ANTELOPE – It was an incredible sight as 50 to 60 kids, teens, and adults planted trees along the creek just south of Olso Court in Antelope on Friday.
It all started as a simple idea from a young girl.
Last year, Antelope High School Sophomore Stephani Smith entered the regional Caring for Our Watersheds environmental proposal contest where students submitted proposals to help local watersheds. Her proposal beat out over 200 others, and her school was award $1,000 to implement the project, however it would cost about $5,000 to do. Fortunately, one of the judges of the contest was Mike Dunphy who works for Partners for Fish and Wildlife, and he stepped in to help raise the rest.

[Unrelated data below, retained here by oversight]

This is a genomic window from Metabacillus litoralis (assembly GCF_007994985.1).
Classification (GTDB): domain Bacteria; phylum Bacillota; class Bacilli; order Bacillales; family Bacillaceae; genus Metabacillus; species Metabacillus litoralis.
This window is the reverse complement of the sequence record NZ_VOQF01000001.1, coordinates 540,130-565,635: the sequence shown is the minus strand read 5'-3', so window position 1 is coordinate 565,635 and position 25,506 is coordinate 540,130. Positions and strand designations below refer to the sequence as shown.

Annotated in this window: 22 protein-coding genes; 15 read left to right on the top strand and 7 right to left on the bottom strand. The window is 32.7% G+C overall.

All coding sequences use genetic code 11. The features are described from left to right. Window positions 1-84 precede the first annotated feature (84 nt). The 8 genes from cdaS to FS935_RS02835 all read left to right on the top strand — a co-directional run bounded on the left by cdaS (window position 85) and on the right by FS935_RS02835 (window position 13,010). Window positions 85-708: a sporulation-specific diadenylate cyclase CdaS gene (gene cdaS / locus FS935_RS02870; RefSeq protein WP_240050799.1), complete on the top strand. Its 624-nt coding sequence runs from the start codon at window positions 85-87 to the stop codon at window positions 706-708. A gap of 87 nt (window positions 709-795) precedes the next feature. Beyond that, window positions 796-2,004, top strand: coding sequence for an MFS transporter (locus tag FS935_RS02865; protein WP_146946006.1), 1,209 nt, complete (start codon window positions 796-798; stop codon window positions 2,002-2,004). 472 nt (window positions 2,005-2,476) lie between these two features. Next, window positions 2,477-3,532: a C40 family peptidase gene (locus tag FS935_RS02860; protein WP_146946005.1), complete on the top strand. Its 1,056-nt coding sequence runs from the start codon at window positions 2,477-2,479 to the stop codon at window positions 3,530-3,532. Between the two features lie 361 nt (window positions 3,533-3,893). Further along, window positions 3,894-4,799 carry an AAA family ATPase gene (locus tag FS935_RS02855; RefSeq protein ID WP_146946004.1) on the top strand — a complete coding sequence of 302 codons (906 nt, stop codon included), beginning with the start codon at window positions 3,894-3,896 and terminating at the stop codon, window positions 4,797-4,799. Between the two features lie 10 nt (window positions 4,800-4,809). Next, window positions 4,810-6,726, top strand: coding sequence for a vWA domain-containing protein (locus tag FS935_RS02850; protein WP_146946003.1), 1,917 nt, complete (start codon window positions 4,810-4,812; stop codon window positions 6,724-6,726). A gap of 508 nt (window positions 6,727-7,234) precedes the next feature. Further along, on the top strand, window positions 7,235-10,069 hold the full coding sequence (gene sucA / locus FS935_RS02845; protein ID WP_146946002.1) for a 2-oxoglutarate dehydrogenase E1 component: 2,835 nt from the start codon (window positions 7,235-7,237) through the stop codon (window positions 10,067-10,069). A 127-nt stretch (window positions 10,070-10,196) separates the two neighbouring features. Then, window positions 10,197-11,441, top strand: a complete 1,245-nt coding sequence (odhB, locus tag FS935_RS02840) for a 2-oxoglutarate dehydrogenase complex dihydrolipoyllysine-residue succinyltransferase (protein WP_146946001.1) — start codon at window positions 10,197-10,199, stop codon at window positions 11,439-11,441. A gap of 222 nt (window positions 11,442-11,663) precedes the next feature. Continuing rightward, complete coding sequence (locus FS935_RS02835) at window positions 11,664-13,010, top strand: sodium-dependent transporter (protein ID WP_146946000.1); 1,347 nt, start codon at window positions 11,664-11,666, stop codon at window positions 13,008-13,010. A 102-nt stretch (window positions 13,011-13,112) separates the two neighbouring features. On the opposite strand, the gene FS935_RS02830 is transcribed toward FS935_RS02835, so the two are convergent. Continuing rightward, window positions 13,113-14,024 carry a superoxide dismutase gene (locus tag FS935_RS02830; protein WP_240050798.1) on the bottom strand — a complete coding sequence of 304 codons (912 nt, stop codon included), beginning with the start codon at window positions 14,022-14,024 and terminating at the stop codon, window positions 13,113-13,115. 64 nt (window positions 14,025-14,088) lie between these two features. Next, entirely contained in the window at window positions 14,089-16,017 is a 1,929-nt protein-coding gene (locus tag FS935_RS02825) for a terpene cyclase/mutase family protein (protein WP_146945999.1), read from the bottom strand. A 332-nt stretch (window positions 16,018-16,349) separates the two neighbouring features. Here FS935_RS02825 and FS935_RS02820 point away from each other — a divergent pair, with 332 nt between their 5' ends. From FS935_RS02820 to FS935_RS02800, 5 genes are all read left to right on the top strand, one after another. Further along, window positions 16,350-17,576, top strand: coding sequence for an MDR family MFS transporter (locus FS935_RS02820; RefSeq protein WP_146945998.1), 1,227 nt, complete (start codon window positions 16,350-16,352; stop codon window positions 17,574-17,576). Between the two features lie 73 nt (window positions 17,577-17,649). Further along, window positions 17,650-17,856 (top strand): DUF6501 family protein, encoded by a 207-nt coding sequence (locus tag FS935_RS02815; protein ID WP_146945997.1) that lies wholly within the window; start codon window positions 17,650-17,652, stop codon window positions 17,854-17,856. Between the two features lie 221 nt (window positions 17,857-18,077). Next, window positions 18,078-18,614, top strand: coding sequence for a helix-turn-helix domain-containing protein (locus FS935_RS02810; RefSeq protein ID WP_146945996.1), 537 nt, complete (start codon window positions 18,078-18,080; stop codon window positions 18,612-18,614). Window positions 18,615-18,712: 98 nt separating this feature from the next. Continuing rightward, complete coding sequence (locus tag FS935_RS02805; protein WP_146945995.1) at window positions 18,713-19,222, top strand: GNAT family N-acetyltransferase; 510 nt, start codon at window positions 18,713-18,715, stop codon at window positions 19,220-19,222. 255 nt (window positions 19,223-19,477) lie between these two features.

After a year of planning, Smith who is now a Junior, was out at the creek making her proposal come to life. “It is really exciting,” she said about all the activity, “I don’t know how fast (the trees are) going to grow but I hope they grow fast, because I want to see them all grown.”
It wasn’t just students who were planting, neighbors who live around the creek also pitched in. Kris Erndt explained why he and his wife wanted to help, “This is something I can look across the street and take pride in.”
Along with being beautiful, Dunphy explained the environmental benefits of the project, “Help out migratory birds, and the trees will provide shade for the stream, which will make the stream cooler and is good for fish and amphibians.”
While Smith has always supported the environment she said this project gives her an extra push. “Now I can see we can actually do something (rather) than just hope for the best.”
U.S. Fish & Wildlife Service, the Center for Land-Based Learning, Dry Creek Conservancy, Sacramento Area Creeks Council, Sacramento Tree Foundation, and Sacramento County Water Resources all helped with the project.